There are many ways your home’s foundation can be damaged, and insurance won’t always cover it. Homeowners insurance policies usually only cover foundation damage like water, fire, and vandalism originating above the slab. Foundation damage under the slab, regular wear and tear, and damage due to poor upkeep generally aren’t covered. This article will explain:
- What foundation issues are covered by your homeowners insurance
- Foundation damage that is excluded from your home insurance policy
- How to make an insurance claim on your foundation
- What to do if your home insurance company denies your claim
What Foundation Repair Does Home Insurance Cover?
Your homeowners insurance covers damage caused by many risks. The most commonly covered problems to affect your foundation include:
- Wind and Hail
- Fire or Lightning
- Damage due to vehicle or aircraft
- Riot or civil disturbance
- Falling objects
- Collapsing snow, ice, or sleet
- Water damage from plumbing, overflow, or HVAC
If your slab weakens and cracks due to a fire, your home insurer will pay out to have the damage repaired. A standard homeowners policy, otherwise known as an HO-3, covers the above risks on an “open peril” basis. This means that unless the cause of the damage to your slab is excluded in your home insurance policy, it’s covered. A standard homeowners policy pays out for covered structural damages including your foundation up to the dwelling coverage limit stated in your policy. This limit is usually around $250,000.
Homeowners Insurance Exclusions to Foundation Repair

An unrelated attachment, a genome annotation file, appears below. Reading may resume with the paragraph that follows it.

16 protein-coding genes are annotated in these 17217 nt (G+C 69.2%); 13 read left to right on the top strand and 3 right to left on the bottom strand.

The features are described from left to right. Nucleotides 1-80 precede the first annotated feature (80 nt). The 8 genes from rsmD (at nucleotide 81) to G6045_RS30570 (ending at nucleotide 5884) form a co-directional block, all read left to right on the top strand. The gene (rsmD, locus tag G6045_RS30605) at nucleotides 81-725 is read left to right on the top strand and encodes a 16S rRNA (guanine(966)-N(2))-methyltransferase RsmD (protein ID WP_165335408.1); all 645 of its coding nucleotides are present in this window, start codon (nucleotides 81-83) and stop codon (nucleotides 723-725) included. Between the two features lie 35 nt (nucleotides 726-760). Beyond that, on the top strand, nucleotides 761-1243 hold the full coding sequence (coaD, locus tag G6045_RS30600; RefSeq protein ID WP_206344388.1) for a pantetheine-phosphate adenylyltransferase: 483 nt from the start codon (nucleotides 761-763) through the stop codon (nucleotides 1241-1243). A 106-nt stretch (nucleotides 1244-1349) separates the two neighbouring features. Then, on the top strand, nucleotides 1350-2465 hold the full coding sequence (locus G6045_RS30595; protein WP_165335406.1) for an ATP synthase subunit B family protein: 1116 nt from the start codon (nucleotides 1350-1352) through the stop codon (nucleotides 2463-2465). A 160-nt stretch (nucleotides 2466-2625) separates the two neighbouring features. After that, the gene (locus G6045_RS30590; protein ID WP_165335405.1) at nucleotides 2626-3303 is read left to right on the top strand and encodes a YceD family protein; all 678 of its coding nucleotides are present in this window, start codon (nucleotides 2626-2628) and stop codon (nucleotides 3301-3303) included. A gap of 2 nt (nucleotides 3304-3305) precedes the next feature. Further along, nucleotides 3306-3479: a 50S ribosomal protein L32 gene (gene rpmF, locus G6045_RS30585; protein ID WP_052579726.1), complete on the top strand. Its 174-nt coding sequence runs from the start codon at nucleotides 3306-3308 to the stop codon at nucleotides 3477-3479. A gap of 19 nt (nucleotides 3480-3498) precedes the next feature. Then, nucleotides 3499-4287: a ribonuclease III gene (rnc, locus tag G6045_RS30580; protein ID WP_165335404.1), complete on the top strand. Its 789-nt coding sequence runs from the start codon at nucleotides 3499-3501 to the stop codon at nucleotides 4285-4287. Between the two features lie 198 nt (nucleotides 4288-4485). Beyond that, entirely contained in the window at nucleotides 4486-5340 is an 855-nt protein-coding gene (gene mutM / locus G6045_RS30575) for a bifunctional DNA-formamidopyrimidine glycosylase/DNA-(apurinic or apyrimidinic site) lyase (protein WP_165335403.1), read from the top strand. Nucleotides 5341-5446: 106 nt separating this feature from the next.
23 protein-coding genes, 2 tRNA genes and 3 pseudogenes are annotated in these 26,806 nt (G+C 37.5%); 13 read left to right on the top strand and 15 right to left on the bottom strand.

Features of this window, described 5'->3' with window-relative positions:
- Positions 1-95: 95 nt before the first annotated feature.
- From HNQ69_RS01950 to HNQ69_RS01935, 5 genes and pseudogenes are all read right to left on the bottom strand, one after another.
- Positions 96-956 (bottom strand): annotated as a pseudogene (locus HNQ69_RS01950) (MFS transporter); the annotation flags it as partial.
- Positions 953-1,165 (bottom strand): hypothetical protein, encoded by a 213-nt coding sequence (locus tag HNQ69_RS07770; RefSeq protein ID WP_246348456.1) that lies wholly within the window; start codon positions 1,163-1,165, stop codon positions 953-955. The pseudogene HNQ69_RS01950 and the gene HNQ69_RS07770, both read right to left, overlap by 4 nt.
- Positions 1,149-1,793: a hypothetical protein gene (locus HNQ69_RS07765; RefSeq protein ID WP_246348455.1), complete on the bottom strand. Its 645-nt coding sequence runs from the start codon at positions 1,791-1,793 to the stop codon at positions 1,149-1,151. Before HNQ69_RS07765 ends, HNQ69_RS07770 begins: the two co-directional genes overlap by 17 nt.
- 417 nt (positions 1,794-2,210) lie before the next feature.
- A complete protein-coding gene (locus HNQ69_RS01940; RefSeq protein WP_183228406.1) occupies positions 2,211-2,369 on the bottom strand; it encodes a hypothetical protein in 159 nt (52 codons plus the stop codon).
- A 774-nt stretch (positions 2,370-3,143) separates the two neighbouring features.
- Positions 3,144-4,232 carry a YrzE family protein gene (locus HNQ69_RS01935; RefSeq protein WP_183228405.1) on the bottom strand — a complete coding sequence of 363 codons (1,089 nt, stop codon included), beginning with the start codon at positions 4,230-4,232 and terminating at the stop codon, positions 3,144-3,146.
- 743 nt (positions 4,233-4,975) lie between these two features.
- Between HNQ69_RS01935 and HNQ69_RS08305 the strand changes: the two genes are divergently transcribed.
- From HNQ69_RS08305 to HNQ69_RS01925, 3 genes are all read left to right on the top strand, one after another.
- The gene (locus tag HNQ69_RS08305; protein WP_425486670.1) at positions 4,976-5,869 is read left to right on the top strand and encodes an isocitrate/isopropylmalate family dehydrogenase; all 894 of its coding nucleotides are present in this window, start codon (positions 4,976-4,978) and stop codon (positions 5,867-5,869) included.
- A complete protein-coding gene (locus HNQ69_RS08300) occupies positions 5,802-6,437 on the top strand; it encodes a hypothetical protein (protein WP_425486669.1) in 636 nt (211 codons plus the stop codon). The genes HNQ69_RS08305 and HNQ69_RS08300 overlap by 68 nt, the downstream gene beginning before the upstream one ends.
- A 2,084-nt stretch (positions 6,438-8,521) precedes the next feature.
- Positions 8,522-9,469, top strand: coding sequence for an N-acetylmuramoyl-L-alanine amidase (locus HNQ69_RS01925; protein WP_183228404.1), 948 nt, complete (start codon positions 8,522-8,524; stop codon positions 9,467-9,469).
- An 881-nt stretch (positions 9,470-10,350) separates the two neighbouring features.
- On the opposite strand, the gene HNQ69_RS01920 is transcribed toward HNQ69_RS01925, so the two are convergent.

Damage that isn’t sudden and accidental and/or sourced from above the slab tends to be excluded from standard homeowners insurance. Common excluded foundation events include:
- General wear and tear such as cracks from age or settling
- Compaction of the earth underneath the slab
- Ground collapse under the slab due to a sinkhole or mine subsidence damage
- Water damage under the slab
- Tree root damage
- Flood and hurricane damage
Cracks in the foundation due to wear and tear when the house settles over time are a maintenance issue and won’t be covered. Defects in the foundation from bad construction are excluded as well. If the soil was not allowed to settle when the house was built, the resulting damage to your foundation would not be covered.
The ground under your home can be one of the biggest causes of damage to its foundation. Over time, the soil under the foundation can expand and contract. Drought is a problem along these lines. During periods of extended dryness, the earth under your home can contract. This can cause cracks and fissures in the foundation. As the source of damage does not originate within the premises of the house, it's not covered by your home insurance.
Ground cover collapse, such as a sinkhole, is another issue excluded from standard home insurance coverage. Sinkholes can occur naturally when ground water collects under the slab and weakens it. Eventually, the weight of the house sinking on the weak earth can cause the foundation to crack. Human activity can also cause sinkholes as well. Construction, drilling, and improper excavation can result in the ground under your home collapsing. Regardless of the cause of the collapse, you would wind up paying a huge price tag because of it.